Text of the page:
Promises by Marie Sexton
Jared Thomas has lived his whole life in the small mountain town of Coda, Colorado. He can’t imagine living anywhere else. Unfortunately, the only other gay man in town is twice his age and used to be his teacher, so Jared is resigned to spending his life alone.
Until Matt Richards walks into his life, that is. Matt has just been hired by the Coda Police Department, and he and Jared immediately become friends. Matt claims he is straight, but for Jared, having a sexy friend like Matt is way too tempting. Facing Matt’s affair with a local woman, his disapproving family, and harassment from Matt’s co-workers, Jared fears they’ll never find a way to be together—if he can even convince Matt to try.
Promises is an engaging romance that features solid characters, good writing, and a tension filled relationship without overwhelming angst. The story is a classic friends turned lovers but instead of being a “gay for you. ” This allows both characters to develop a friendship first that is then the foundation for the men to explore their attraction. Their path isn’t always easy and outside factors affects the men as much as their own fears and issues. The best aspect of this story is that it felt familiar yet entirely fresh and interesting. Promises could easily become a favorite comfort read for many.
The plot is mostly character driven as Jared meets Matt very soon after Matt moves to little Coda, Colorado. The two have an instant chemistry and strike up a friendship. Jared finds out that Matt is straight but Matt seems to pursue the friendship and maintain their close connection. After months of friendship, Jared has fallen in love with his best friend but Matt is not ready for a gay relationship. Jared soon finds out that he may not be ready to be as open as he thought.
Since the plot revolves around the two men, Matt and Jared, their characterization is key to creating an engaging and interesting story. Thankfully the story as told from Jared’s first person perspective delivers fully developed complex characters. Jared is in his twenties and working at the family hardware store he owns with his brother and sister in law. Living in such a small town, he has no real options for dating so he exists on an occasional hookup with a friend who comes to Colorado for skiing a few times a year. He is wasting his education and teaching degree because he doesn’t want to handle the fallout of being a gay teacher. As the book develops, Jared reveals that he’s in his own closet due to his fears and insecurities. This is contrasted to the equally real closet that Matt backs himself into by continuing to deny his homosexual desires. Matt has been attracted to men before but with a dysfunctional family and gay unfriendly job – police officer – Matt has denied his desire for a long time. It’s only his feelings for Jared that force Matt out of a safe, but unhappy existence.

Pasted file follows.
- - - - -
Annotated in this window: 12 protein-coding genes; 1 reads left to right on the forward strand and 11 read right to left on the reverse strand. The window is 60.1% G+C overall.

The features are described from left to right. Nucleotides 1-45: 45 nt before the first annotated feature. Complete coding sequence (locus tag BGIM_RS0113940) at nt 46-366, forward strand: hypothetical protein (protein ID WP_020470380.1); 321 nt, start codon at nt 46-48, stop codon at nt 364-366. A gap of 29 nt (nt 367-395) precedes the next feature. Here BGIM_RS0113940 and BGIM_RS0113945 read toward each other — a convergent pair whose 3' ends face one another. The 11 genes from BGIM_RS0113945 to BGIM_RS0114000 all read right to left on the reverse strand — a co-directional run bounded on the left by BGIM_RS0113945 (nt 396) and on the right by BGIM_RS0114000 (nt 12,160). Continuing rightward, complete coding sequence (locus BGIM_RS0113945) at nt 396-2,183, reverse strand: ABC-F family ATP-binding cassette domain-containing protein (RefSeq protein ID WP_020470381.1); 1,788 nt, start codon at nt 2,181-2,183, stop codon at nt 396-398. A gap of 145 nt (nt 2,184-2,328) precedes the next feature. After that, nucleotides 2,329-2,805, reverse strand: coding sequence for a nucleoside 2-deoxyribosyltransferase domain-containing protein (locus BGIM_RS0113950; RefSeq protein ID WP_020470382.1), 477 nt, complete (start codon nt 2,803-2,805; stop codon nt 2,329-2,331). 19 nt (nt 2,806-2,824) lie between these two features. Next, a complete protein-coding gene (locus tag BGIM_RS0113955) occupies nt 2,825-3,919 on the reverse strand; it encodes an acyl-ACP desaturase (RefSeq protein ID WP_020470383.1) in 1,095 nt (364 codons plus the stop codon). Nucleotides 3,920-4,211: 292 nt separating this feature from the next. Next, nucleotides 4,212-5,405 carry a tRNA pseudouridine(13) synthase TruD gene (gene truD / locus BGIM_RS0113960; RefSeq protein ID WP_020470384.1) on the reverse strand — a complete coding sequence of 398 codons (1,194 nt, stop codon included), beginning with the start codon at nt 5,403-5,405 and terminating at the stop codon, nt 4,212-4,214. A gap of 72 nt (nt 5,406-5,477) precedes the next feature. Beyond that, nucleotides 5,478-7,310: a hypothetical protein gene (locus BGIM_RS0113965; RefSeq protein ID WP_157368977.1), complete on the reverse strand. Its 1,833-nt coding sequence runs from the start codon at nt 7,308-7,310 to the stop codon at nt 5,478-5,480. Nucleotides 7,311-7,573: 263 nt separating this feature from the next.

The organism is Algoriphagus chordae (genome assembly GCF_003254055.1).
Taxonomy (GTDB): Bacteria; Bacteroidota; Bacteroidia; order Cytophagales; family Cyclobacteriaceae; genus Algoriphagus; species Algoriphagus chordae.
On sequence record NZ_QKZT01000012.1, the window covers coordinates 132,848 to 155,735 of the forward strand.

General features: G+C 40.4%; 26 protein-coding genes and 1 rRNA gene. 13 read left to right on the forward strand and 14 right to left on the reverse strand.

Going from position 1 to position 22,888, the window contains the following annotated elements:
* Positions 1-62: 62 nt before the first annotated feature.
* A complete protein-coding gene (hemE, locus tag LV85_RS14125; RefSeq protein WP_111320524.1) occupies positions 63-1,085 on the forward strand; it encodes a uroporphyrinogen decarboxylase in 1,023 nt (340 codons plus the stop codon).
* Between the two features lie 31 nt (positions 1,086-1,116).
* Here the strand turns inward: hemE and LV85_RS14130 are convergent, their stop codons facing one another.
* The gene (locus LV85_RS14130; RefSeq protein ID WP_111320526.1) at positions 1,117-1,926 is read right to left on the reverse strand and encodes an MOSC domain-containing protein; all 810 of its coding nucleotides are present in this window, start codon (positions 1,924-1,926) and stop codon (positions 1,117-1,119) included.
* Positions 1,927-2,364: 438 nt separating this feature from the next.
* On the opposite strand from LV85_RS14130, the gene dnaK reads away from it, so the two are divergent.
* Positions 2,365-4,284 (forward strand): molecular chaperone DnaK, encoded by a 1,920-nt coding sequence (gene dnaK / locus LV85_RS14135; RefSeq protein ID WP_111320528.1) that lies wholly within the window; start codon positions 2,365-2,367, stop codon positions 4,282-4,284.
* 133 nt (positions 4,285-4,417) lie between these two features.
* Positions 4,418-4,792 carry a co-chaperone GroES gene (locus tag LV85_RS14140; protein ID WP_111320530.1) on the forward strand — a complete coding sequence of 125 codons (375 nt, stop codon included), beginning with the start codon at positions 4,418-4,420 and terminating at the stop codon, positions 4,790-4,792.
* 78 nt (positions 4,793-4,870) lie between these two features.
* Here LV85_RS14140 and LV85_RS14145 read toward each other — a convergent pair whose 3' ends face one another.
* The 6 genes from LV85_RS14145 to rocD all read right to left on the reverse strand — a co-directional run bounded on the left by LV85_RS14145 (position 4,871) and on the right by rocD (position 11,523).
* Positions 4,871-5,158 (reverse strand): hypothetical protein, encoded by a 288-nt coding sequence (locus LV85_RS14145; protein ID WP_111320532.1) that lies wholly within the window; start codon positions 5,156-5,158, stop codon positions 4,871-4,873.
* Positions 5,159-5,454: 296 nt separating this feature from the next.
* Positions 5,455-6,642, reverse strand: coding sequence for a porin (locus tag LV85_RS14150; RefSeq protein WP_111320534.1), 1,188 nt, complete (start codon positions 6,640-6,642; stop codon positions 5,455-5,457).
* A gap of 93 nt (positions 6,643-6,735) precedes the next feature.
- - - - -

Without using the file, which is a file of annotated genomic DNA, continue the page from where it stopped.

The two men start as friends and their foundation is that of mutual likes and the ability to get along. The book shows the men hanging out, bike riding, watching football, and enjoying each other’s company so much they rarely, if ever, need space from each other. It’s only when that closeness starts to become sexual on both sides that the confusion and slight drama confuse the issue. Thankfully the angst is kept to a minimum. Even as a fan of heavy angst stories, the deft author’s touch kept the pace moving swiftly and allowed for a deep, intense connection without overwhelming drama and soul wrenching angst. There are a few problems that show up periodically through the story, but mostly these are easily resolved without feeling too cheap or fast. These are shown as potential issues but the focus is never taken away from Jared, Matt, and their relationship. Both men show fear, insecurity, hesitation, and missteps as they figure out what they want and how to work through their issues.
There are a few unnecessary aspects; such as the final resolution, which had no real purpose and the story would have been fine without it. The subplot involving Matt’s dead ex-girlfriend isn’t very important and doesn’t actually prompt any different decisions or resolutions so while the story is fine with it, it could have been dropped just as easily. The various secondary characters have a purpose but aren’t given enough importance and distinction to really separate them. I often confused Lucy and Lizzy in several of the scenes. Yet these characters were nice to show a family dynamic.
Other than these few quibbles, the story really shines with its engaging writing and well developed characters. Both men stray from the stereotypes early on and the complexities they show are very welcome. The erotica scenes are graphic without being overly explicit or gratuitous. This is one of those rare books that really is an erotic romance where the sex scenes enhance the story without being there just for the sake of graphic language. As a new to me author, I’d definitely read her again and I think most readers will really enjoy this offering. I highly recommend this book and think a lot will agree with me.
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